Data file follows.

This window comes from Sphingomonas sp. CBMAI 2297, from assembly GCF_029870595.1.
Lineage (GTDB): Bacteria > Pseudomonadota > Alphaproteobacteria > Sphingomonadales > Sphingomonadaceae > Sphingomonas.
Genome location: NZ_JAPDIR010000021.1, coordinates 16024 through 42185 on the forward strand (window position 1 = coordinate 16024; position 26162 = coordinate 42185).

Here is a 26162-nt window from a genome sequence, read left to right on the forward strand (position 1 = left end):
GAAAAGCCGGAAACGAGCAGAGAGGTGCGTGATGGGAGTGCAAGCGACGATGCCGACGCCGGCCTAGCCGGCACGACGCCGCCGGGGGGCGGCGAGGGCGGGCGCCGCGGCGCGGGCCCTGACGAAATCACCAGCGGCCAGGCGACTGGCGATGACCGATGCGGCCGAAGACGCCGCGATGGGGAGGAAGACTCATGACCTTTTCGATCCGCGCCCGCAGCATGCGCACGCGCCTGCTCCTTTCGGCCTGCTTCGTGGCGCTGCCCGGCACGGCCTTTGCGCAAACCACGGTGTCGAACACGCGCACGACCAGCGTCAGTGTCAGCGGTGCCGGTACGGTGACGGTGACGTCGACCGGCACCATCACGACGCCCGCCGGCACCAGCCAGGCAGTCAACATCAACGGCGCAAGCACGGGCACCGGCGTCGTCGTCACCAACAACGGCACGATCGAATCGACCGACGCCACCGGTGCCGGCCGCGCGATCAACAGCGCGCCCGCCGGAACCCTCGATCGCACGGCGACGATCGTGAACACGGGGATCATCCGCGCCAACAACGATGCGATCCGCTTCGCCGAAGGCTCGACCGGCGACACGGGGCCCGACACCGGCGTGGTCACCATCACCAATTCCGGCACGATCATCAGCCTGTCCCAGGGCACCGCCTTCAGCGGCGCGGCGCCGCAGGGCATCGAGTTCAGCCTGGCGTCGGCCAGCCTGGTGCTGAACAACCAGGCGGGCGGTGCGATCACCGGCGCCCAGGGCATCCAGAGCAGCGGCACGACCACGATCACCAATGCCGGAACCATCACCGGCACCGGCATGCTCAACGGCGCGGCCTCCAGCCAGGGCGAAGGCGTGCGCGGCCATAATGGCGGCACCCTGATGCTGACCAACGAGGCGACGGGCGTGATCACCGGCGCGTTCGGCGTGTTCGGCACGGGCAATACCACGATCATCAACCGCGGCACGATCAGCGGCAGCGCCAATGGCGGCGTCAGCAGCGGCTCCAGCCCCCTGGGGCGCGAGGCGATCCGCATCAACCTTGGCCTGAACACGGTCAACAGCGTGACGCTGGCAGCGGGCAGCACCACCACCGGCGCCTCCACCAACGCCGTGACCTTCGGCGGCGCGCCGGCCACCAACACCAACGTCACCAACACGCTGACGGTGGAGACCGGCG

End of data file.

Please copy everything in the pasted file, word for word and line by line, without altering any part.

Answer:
This window comes from Sphingomonas sp. CBMAI 2297, from assembly GCF_029870595.1.
Lineage (GTDB): Bacteria > Pseudomonadota > Alphaproteobacteria > Sphingomonadales > Sphingomonadaceae > Sphingomonas.
Genome location: NZ_JAPDIR010000021.1, coordinates 16024 through 42185 on the forward strand (window position 1 = coordinate 16024; position 26162 = coordinate 42185).

Here is a 26162-nt window from a genome sequence, read left to right on the forward strand (position 1 = left end):
GAAAAGCCGGAAACGAGCAGAGAGGTGCGTGATGGGAGTGCAAGCGACGATGCCGACGCCGGCCTAGCCGGCACGACGCCGCCGGGGGGCGGCGAGGGCGGGCGCCGCGGCGCGGGCCCTGACGAAATCACCAGCGGCCAGGCGACTGGCGATGACCGATGCGGCCGAAGACGCCGCGATGGGGAGGAAGACTCATGACCTTTTCGATCCGCGCCCGCAGCATGCGCACGCGCCTGCTCCTTTCGGCCTGCTTCGTGGCGCTGCCCGGCACGGCCTTTGCGCAAACCACGGTGTCGAACACGCGCACGACCAGCGTCAGTGTCAGCGGTGCCGGTACGGTGACGGTGACGTCGACCGGCACCATCACGACGCCCGCCGGCACCAGCCAGGCAGTCAACATCAACGGCGCAAGCACGGGCACCGGCGTCGTCGTCACCAACAACGGCACGATCGAATCGACCGACGCCACCGGTGCCGGCCGCGCGATCAACAGCGCGCCCGCCGGAACCCTCGATCGCACGGCGACGATCGTGAACACGGGGATCATCCGCGCCAACAACGATGCGATCCGCTTCGCCGAAGGCTCGACCGGCGACACGGGGCCCGACACCGGCGTGGTCACCATCACCAATTCCGGCACGATCATCAGCCTGTCCCAGGGCACCGCCTTCAGCGGCGCGGCGCCGCAGGGCATCGAGTTCAGCCTGGCGTCGGCCAGCCTGGTGCTGAACAACCAGGCGGGCGGTGCGATCACCGGCGCCCAGGGCATCCAGAGCAGCGGCACGACCACGATCACCAATGCCGGAACCATCACCGGCACCGGCATGCTCAACGGCGCGGCCTCCAGCCAGGGCGAAGGCGTGCGCGGCCATAATGGCGGCACCCTGATGCTGACCAACGAGGCGACGGGCGTGATCACCGGCGCGTTCGGCGTGTTCGGCACGGGCAATACCACGATCATCAACCGCGGCACGATCAGCGGCAGCGCCAATGGCGGCGTCAGCAGCGGCTCCAGCCCCCTGGGGCGCGAGGCGATCCGCATCAACCTTGGCCTGAACACGGTCAACAGCGTGACGCTGGCAGCGGGCAGCACCACCACCGGCGCCTCCACCAACGCCGTGACCTTCGGCGGCGCGCCGGCCACCAACACCAACGTCACCAACACGCTGACGGTGGAGACCGGCG